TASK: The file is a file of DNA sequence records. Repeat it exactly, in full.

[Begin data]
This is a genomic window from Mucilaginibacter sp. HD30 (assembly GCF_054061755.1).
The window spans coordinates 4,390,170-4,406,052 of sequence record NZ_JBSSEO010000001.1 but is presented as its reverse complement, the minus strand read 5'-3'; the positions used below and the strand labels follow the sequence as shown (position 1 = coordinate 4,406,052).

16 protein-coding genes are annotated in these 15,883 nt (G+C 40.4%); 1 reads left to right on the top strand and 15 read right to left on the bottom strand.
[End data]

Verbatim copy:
This is a genomic window from Mucilaginibacter sp. HD30 (assembly GCF_054061755.1).
The window spans coordinates 4,390,170-4,406,052 of sequence record NZ_JBSSEO010000001.1 but is presented as its reverse complement, the minus strand read 5'-3'; the positions used below and the strand labels follow the sequence as shown (position 1 = coordinate 4,406,052).

16 protein-coding genes are annotated in these 15,883 nt (G+C 40.4%); 1 reads left to right on the top strand and 15 read right to left on the bottom strand.